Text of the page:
SASE's 22nd Annual Meeting
Governance Across Borders:
Coordination, Regulation, and Contestation in the Global Economy
Temple University, Philadelphia - June 24-26, 2010
One year after a highly successful and thought-provoking conference in Paris on Capitalism in Crisis, SASE turns its attention to an issue underpinning current debates on our global economy and society. This year, the annual meeting will focus on emerging forms of transnational governance – public, private, and hybrid – in the global economy, examining its development, dynamics, impact, and implications.
It is a commonplace that despite growing economic globalization there is no global government. Yet it is scarcely less common to observe that the global economy does not operate under conditions of anarchy or through arm's-length market exchange alone. Not only is most cross-border trade, investment, and production coordinated through multinational corporations and inter-firm supply chains, but these activities themselves are subject to an increasingly dense—if far from complete or coherent—web of transnational rules, norms, and standards. These rules in turn are produced, contested, and enforced by varying combinations of public and private actors, including not only national states, whose own regulatory authority they circumscribe, but also international organizations, regional blocs, trade and professional associations, multinational firms, expert bodies, NGOs, and advocacy networks.
This year’s conference focuses on the development, dynamics, impact, and implications of emerging forms of transnational governance in the global economy – public, private, and hybrid. Thus we welcome contributions on topics such as the organization of multinational corporations, professional service firms, global supply chains, and financial and commodity markets; the operation of rule-making and standard-setting bodies like the WTO, the European Union, the International Accounting Standards Board, and private rating agencies; “civil regulation” of labor and environmental standards through corporate codes of conduct and certification schemes; and the role of business and/or civil society actors in transnational rule making. Participants might equally choose to examine themes such as the interplay between governance processes at different levels (transnational, regional, national, subnational), the impact of transnational regulation on national institutions and policies in developed and developing countries, its influence on the strategies of different types of actors, and its consequences for the distribution of power and resources.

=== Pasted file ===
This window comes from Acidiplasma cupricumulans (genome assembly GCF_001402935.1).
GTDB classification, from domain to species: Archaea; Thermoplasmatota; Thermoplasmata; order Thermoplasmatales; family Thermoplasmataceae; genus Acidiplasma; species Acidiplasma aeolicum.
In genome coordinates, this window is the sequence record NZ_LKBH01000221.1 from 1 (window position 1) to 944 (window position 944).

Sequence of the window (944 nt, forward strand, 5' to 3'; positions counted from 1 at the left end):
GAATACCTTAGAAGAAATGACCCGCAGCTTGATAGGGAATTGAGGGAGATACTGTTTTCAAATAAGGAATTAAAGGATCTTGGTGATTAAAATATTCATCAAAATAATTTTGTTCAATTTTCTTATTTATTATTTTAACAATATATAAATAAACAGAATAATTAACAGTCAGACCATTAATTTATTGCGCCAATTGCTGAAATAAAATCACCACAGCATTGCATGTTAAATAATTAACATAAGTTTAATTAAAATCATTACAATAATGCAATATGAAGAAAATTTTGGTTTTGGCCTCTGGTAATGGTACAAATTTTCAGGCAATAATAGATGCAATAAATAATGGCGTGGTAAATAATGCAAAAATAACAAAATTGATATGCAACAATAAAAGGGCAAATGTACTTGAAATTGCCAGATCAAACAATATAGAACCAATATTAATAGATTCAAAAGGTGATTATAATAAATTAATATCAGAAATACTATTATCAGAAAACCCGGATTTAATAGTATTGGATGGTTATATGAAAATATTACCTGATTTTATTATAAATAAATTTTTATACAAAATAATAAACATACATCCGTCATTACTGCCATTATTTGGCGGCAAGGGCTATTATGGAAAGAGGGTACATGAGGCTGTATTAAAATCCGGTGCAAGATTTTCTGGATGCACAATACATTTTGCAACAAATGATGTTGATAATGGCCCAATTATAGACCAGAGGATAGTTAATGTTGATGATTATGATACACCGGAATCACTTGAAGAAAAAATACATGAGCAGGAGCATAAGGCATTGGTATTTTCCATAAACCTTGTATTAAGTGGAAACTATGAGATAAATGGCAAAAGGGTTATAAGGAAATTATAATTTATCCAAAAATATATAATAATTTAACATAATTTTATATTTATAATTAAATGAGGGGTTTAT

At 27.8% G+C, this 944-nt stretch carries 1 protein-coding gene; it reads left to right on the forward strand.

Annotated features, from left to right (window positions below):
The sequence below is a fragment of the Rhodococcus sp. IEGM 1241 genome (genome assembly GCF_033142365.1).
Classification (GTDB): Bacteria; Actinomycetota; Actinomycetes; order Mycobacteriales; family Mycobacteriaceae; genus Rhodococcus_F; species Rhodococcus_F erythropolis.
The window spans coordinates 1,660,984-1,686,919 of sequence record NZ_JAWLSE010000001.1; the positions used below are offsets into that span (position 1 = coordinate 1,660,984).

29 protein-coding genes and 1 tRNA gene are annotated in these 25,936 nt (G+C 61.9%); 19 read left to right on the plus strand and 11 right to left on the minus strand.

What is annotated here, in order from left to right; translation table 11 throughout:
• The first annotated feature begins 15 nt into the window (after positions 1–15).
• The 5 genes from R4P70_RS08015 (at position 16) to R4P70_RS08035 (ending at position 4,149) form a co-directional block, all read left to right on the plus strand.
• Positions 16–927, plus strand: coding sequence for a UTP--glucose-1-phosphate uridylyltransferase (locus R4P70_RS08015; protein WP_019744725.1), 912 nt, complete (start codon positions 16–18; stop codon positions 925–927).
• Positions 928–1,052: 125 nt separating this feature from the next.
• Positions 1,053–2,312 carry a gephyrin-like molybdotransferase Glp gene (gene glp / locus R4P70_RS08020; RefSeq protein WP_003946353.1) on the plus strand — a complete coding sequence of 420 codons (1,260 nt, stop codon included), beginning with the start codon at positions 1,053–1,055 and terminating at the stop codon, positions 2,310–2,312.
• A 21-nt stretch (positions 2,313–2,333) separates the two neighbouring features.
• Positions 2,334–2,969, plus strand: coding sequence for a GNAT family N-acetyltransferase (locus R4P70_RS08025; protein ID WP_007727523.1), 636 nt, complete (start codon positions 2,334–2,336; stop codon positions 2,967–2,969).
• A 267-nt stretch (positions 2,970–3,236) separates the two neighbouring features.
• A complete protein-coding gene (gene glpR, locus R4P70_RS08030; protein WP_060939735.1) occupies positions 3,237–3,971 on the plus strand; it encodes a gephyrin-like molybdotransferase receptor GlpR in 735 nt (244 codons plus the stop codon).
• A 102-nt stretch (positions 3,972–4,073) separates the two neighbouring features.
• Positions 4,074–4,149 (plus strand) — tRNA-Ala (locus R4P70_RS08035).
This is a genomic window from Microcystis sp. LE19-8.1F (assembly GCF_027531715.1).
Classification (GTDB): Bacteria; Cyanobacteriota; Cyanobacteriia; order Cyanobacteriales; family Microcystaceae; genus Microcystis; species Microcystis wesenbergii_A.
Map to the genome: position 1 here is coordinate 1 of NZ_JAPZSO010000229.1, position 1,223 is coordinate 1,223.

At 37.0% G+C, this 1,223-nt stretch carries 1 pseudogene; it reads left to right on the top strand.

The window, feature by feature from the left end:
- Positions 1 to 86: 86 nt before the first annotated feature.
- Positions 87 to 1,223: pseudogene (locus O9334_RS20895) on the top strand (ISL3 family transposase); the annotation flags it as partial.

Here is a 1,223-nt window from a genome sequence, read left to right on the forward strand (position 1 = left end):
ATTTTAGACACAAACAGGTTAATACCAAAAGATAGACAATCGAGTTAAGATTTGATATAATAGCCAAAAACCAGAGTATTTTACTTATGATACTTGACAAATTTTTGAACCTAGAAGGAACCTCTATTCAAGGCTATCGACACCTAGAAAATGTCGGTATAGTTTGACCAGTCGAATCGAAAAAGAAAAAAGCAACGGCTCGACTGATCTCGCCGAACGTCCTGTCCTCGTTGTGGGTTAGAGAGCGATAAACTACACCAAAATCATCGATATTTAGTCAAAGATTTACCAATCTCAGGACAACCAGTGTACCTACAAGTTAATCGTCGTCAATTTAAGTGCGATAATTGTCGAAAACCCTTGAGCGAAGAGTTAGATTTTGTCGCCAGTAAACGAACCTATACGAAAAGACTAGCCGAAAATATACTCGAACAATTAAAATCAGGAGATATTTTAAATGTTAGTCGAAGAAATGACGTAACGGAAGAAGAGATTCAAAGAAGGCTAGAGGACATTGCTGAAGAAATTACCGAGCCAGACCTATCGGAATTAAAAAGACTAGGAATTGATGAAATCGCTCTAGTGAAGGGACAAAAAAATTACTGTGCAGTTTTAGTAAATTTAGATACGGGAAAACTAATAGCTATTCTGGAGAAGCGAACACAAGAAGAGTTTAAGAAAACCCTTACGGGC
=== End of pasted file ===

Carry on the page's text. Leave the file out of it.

Finally, we invite contributors to consider the explanatory and evaluative challenges raised by the current development of transnational governance. How far, for example, can this be explained in terms of the Polanyian “double movement” of disembedding and re-embedding of markets in society, still perhaps the most widespread paradigm in Socio-Economics? What alternative theoretical frameworks are available? How should we evaluate transnational governance arrangements, individually and in the aggregate? Are they effective, accountable, legitimate, and sustainable? Are they, or could they become, democratic?
Richard Deeg email@example.com